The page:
‘Diwali is the five-day festival of lights, celebrated by millions of Hindus, Sikhs and Jains across the world. The festival, which coincides with the Hindu New Year, celebrates new beginnings and the triumph of good over evil and light over darkness.’
I got my first taste of Diwali in the chaotic city of Jaipur. Here, gold tinsel hung from the lamp posts and huge LED displays were erected down the main bazaar. Even in the days before the festival began, crackling explosions burst sporadically on the streets. Each one followed by the fluttering of child’s laughter. I could see that in a city this size, this chaos had the possibility to become mayhem, and so the day before the festival I chose to travel three hours West to the holy city of Pushkar.
Like Varanasi, Pushkar is one of India’s most sacred towns, filled with temples and pilgrims who flock to the town to bathe in the Holy waters of Pushkar Lake. The town is set around a series of ghats, each painted an off white, and each with steep stone steps leading down to the huge open pools of Holy water for bathers. As well as religious pilgrims, the town has become a bit of a magnet for spiritual backpackers, who have merged a laid back hippie culture into the mix, creating something that has become very unique to Pushkar. Walk down the main bazaar and you will see cafe’s named ‘The Laughing Buddha’, or ‘Funky Monkey’. Quicken your step a little too much and a shop keeper will tell you, ‘Shanti, shanti’, (slowly slowly), for life moves at a different pace here. And that was just what I needed.
It was dusk when the first signs of the Diwali celebrations began. The Festival of Lights is now celebrated all over the world, through firework displays, street parades and the lighting of candles. I was interested to see how the festival was celebrated in it’s home country, especially in a town so deeply rooted in Hindu tradition.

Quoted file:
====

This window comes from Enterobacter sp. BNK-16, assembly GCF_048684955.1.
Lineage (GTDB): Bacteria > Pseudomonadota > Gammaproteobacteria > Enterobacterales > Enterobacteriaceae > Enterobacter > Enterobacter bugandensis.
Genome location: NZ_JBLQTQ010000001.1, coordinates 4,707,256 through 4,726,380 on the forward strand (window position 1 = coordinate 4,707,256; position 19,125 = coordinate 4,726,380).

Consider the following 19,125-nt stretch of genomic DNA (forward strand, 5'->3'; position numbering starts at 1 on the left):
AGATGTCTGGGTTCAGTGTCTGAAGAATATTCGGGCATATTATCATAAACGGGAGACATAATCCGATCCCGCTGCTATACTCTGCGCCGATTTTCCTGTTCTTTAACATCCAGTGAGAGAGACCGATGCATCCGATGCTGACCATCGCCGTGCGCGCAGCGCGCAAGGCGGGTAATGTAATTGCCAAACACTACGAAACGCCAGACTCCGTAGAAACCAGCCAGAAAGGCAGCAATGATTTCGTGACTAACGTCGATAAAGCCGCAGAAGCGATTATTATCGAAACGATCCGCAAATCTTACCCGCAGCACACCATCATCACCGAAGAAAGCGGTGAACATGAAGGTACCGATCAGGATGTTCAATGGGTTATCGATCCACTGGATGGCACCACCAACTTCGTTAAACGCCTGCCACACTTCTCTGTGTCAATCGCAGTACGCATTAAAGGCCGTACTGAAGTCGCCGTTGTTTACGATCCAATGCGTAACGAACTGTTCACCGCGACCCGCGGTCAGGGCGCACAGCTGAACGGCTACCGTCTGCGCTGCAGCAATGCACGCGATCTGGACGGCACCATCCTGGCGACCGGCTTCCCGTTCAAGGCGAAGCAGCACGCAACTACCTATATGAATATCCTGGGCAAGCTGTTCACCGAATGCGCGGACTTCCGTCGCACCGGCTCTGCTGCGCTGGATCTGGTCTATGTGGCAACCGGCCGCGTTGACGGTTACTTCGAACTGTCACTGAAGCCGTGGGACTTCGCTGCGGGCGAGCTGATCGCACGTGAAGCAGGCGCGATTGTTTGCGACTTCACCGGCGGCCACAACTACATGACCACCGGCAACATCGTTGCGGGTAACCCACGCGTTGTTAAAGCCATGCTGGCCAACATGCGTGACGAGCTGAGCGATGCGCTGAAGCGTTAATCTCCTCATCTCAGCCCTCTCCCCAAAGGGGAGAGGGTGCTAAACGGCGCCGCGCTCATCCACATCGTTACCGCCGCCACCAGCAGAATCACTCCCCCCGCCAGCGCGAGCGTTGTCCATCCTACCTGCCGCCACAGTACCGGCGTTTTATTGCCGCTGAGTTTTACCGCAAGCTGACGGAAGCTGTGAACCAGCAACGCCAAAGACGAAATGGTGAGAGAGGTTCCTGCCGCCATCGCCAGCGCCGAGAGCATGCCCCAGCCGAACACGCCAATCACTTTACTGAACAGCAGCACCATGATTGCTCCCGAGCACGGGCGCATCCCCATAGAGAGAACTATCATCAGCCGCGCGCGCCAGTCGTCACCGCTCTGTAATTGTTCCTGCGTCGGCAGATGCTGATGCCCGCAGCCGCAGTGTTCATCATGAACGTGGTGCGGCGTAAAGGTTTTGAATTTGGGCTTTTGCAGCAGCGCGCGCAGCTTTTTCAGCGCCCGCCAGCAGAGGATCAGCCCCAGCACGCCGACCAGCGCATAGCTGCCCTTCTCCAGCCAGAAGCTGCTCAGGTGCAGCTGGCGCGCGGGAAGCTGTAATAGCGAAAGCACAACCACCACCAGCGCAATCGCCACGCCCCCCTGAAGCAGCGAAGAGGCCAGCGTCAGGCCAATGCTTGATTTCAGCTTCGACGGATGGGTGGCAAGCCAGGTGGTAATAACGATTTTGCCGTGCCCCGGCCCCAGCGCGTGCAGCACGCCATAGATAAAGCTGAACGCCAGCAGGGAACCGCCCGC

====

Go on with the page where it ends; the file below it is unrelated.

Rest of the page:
Walking down towards the ghats, I spotted women in red and gold sari’s wandering barefoot through the bazaar and towards the lake. Each carried a clay pot and a lit candle, each was silent and steady, and the streets unusually quiet. Along the shop fronts and closed coffee shop doors, tea lights flickered in the shallow breeze and the sound of prayer came from each open doorway and temple entrance.
Stalls selling marigold and fuchsia pink flower trains, boxes of milk coloured sweets and fragrant saffron lassi’s were placed along the roadside, but the streets of Pushkar were silent in a way they probably only are once each year. Far from the lavish displays of modern lighting in Jaipur, Pushkar’s celebrations appeared to be deeply personal and spiritual, mostly involving a single candle lighting, the soft whispering of prayers, and the journeying back home to celebrate privately with their families.
I walk through the winding streets, past a white cow wearing a necklace of marigolds and through the maze of flickering candles to the ghats. The same barefoot women who had floated along the bazaar with clay candles now crouched at the waters edge, caressing their faces in holy water and setting light to a single candle which then drifted along the still waters of the lake.
As a foreigner watching these simple acts of faith, it can feel somewhat intrusive, but often I am handed a candle of my own, and at one point a women places a flower behind my ear with a soft and pleasant smile. It’s still early when the streets are almost empty and most of the celebrations continue behind closed doors.
I find an unlit candle and carry it slowly down to the waters edge, placing it in the rippling lake and watching it drift alongside the others. I’ve been in India only a few days, but this simple act has settled me in a way it is supposed to. I see that the meaning of Diwali, and the lighting of an inner candle to protect from spiritual darkness, transcends its religious foundations, which is maybe why this festival has been spread so globally. It is a blessing for a new year and new beginnings.
Information: Diwali is celebrated once a year in October or November. The 2016 festival begins on October 30th. The festival lasts for 5 days however I noticed few celebrations after the first two days. The festival is celebrated across India, Nepal and in other parts of Asia.
Annapurna Mellor is a travel photographer, writer and co-founder of Roam Magazine. She fell in love with Asia shortly after graduating and has since spent extensive periods travelling and photographing in India, Nepal, Myanmar and many more. She shoots regularly for brands and publications and her work can be found in National Geographic Traveller Magazine, Lonely Planet, Suitcase and The Guardian. When not on the road, she is based in Manchester, UK.